Finding Data, Experience with tools in module 2 of HIST 3814o.

Exercise 1, Using databases.

It was excellent to see how well organized, detailed and search-able a history database could be with the Epigraphic Database Heidelberg. Data could also be downloaded as json, here is a sample. Among many other things, the database would be a great reference to locate Roman inscriptions when traveling.

The Commonwealth War Graves Commission (CWGC) web site is used to locate the graves of soldiers who fought in the Commonwealth forces during the First and Second World Wars. It can also locate cemeteries and I looked up the Camp Hill cemetery in Halifax, NS.

In World War I my great-grandfather Samuel Hood served with the No.2 Construction Battalion, which is also known as the Black Battalion. Below is an excerpt from the Canadian Encyclopedia about the burial of veterans of No. 2 Construction at Camp Hill cemetery:

Many veterans of the Black Battalion were buried in Camp Hill Cemetery in Halifax. Each grave was marked by a flat, white stone, forcing visitors to crouch down and grope the grass to find loved ones. In 1997–98, Senator Ruck successfully lobbied the Department of Veterans Affairs, and each soldier received a proper headstone and inscription in 1999.

The spreadsheet for the Camp Hill cemetery I downloaded from the CWGC did not have names from No.2 Construction. That may be because members of No.2 Construction who died during World War I were not buried at Camp Hill, while veterans who died later were.

I searched for the unit in the CWGC search engine and could not find reference to it. Is it possible that no soldiers from No.2 Construction died in World War I? No, for example, the battalion’s war diary mentions that on September 23, 1918, 931410 Pte. Some, C. was found dead and likely murdered.

Searching the CWGC’s database using Private Some’s service number brings up his record, but his regiment is listed as Canadian Railway Troops. According to oral history No. 2 Construction sometimes built railways, but they were not Railway Troops. The unit was attached to the Canadian Forestry Corps. Some of the other work No. 2 Construction did in the war was logging and producing lumber.

I began to conclude that the war dead of No. 2 Construction were misclassified in the database. By trial and error I learned I had to type the name into the search box for unit as “2nd Construction Bn.” or “2nd Construction Coy.” Those searches returned the war dead, however the regiments listed for them were different. All this to conclude that even with impressively organized databases the problems with how data was recorded originally may persist.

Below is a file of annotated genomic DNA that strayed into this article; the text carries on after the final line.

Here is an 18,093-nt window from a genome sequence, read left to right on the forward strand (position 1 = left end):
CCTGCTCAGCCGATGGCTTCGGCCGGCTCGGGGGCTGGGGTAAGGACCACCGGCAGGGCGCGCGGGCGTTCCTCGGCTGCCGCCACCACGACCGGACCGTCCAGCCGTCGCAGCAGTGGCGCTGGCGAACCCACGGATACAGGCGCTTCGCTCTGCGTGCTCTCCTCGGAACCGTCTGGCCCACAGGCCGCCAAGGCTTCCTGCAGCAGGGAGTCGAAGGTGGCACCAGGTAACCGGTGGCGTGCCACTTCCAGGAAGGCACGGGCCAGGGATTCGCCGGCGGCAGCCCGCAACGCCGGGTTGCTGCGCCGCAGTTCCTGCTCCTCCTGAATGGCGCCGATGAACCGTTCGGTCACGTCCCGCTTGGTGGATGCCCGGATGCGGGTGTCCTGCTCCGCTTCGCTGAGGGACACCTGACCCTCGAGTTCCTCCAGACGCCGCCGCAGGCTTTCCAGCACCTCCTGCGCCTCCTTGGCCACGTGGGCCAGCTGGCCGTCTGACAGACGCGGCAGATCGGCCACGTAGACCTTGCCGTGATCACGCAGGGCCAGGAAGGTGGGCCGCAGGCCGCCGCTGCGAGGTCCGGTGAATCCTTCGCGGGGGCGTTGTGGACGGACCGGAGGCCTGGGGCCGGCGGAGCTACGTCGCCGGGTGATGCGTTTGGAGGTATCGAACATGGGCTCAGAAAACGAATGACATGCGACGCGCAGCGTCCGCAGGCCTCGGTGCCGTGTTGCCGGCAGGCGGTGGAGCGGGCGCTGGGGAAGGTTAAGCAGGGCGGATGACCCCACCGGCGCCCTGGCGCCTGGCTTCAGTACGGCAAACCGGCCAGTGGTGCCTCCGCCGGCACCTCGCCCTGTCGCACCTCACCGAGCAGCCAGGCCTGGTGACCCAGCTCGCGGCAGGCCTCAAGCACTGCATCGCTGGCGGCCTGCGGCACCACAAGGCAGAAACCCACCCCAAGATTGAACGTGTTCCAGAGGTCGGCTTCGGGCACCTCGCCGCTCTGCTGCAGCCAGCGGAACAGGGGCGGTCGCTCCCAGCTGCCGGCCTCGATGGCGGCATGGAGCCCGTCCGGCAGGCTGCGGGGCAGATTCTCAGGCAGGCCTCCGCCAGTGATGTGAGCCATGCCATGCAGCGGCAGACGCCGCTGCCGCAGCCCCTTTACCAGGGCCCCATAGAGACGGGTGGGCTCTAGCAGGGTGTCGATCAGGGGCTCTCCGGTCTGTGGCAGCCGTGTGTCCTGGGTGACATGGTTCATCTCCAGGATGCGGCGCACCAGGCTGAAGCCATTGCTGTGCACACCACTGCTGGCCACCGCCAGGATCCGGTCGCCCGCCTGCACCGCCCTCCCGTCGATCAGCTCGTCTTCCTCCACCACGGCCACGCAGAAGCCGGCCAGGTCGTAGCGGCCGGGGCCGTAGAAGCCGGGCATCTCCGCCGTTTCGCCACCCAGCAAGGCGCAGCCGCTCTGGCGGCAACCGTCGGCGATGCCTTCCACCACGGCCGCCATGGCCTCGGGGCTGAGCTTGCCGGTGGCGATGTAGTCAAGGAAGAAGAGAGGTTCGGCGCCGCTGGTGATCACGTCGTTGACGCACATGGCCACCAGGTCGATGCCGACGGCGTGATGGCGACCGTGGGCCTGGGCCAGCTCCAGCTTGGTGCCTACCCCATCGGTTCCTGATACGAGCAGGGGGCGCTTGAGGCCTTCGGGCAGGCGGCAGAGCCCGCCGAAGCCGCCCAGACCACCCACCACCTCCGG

Exercise 2, Wget.

Using wget will be essential for our final project, I wish I knew about this before for other work.

Exercise 3, Close Reading with TEI

Doing this exercise made me wonder about the benefits of web sites like allowing keen volunteers who care about quality to transcribe their text (with the aid of OCR). This exercise was laborious and to save time I made an .jpeg of each column of text, saved that file, and uploaded it to

I ran one image through and got some text and some unreadable characters. However, it was faster to use some of the good text than to type it. I converted the second image to just a black and white image and this reduced some of the background smudging that stopped good character recognition. I OCR’d that and the results, albeit for a different column of text, seemed better.

After correcting some syntax issues in the xml, I like how precise it is, it was satisfying to see the text render with different colors for additional information. I did not finish marking up the people in this exercise given I had to move on.

Exercise 4, API’s.

I edited Dr. Ian Milligan’s excellent program to retrieve data from

I ran this and then saw I was getting a lot of files so I canceled the run. I did not want to pollute DHBox (my output.txt was 340 mb) So I refined my search using Shawville as the city. I kept getting huge downloads, regardless of the time period. I also used a couple other towns, for various time periods. “Why am I getting all of this content for New Germany, Nova Scotia during 1919-1939?” is close to what I thought.